As companies prepare to have their employees return to the office, COVID-19 remains a pressing concern. And this concern isn’t just among employers: Two-thirds of employees report being worried about their health and safety as they contemplate a return to a shared workspace, and the rate climbs even higher for members of Generation Z (75%) and people of color (78%).1
Because of this, it’s important that employers communicate about all things COVID-19—company protocols, research updates, sanitation practices—in a way that minimizes confusion, ultimately building trust in the decision to return. Here are a few ways to do so.
6 communication tips for minimizing confusion about COVID-19
1. Aim to inform people’s decisions, not cast judgment on them.
The goal of COVID-19 communication is to help people make the most informed decisions they can.2 But judging those decisions can have the opposite effect. The more pressure people feel to contradict their convictions, the more they stick to their guns and double down (what psychologists call an “escalation of commitment”).3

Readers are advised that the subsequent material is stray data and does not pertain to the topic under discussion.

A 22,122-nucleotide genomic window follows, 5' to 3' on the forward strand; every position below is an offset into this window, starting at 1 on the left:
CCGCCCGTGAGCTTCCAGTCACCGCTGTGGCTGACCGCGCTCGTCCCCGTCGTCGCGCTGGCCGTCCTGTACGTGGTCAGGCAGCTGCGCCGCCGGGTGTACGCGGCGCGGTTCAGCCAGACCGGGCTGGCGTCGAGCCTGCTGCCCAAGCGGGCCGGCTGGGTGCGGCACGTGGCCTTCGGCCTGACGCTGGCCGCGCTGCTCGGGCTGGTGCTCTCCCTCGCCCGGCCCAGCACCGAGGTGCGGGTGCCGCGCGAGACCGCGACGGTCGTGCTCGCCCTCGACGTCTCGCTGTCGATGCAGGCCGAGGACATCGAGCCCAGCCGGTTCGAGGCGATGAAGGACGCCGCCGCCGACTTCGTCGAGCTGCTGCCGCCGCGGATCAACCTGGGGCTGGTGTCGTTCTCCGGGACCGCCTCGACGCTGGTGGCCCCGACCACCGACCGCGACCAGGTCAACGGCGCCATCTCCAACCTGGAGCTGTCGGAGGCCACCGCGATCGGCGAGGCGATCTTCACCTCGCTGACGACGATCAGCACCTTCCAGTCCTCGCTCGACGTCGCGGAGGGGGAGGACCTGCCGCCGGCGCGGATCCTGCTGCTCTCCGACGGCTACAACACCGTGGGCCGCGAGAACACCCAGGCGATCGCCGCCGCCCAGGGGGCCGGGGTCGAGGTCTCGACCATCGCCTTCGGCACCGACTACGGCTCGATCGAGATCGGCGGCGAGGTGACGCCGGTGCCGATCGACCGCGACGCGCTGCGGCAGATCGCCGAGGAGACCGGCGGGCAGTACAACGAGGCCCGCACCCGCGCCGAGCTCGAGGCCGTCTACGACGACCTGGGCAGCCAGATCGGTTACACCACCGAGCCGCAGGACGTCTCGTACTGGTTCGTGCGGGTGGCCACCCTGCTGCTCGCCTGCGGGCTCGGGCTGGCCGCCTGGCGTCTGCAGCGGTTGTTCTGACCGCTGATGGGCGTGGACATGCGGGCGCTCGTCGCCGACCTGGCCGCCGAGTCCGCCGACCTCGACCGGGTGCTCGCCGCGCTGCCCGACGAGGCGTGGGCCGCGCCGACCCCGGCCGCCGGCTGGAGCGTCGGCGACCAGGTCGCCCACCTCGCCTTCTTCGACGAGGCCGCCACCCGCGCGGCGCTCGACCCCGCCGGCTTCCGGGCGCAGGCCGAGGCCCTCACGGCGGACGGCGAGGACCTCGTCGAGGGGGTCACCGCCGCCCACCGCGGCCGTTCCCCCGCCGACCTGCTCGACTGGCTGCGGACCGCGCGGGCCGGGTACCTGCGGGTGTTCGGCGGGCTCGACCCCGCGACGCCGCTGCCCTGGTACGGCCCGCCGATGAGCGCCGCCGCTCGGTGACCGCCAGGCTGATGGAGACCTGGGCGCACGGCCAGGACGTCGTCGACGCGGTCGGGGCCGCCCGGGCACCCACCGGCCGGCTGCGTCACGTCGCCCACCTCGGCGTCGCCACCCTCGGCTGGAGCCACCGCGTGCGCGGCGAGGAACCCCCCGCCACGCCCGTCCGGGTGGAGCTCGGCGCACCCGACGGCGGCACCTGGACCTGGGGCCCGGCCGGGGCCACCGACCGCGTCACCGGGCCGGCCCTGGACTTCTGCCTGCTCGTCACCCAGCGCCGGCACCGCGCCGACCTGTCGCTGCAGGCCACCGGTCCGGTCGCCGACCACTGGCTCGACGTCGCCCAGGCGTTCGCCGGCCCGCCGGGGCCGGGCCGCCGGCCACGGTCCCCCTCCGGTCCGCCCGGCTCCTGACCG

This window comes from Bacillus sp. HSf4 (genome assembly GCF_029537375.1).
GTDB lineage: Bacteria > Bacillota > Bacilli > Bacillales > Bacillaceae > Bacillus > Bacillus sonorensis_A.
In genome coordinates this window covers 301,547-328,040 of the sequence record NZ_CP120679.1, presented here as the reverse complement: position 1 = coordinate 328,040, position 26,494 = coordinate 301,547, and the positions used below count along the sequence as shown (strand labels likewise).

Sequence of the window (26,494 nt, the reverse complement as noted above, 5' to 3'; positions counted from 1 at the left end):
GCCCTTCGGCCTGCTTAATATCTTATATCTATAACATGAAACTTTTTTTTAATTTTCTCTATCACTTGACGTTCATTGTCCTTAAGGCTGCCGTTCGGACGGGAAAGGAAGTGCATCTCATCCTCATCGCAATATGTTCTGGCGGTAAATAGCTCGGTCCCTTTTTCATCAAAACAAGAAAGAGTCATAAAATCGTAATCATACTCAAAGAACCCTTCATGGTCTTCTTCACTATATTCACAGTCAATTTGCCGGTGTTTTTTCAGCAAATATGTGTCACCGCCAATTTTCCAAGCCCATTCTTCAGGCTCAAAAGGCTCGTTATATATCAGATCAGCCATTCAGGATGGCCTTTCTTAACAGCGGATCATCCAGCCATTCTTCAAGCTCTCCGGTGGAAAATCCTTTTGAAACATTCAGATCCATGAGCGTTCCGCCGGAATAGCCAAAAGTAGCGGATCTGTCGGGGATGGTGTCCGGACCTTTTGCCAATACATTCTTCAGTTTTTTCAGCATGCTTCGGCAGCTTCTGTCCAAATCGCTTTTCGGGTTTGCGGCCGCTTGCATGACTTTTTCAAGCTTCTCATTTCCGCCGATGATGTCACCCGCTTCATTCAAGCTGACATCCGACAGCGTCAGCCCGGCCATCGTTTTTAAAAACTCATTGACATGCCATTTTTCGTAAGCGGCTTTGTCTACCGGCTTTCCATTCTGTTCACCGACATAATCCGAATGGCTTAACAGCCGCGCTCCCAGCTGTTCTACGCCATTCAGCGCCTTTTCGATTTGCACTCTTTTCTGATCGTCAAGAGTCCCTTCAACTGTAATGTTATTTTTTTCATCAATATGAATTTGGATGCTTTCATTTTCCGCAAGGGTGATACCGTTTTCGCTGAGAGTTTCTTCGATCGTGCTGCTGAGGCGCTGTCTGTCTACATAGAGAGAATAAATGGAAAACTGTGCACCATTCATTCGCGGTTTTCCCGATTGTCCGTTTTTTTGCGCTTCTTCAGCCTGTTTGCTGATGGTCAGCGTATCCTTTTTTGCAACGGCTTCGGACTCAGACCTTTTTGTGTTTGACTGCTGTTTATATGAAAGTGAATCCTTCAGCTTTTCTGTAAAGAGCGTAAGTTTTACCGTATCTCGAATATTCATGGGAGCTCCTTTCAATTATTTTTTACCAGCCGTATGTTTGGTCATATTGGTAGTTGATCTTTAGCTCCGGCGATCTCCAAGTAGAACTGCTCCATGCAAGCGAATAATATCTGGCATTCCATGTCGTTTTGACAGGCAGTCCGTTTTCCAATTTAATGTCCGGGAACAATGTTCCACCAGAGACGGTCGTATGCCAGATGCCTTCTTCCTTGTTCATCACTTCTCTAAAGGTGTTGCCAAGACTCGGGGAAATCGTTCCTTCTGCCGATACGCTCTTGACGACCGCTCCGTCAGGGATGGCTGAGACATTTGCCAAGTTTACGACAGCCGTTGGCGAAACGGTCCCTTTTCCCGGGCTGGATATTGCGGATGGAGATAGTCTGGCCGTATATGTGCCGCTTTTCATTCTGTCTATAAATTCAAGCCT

In the same fashion, fearmongering and shaming are also counterproductive. The Centers for Disease Control and Prevention notes that while fear can be motivating, it can also be debilitating, as feeling helpless can render people less able to take action to help themselves.4 And shaming is ultimately detrimental to containment efforts because it makes people resistant to sharing information necessary for contact tracing.2
2. Communicate the facts, not your feelings.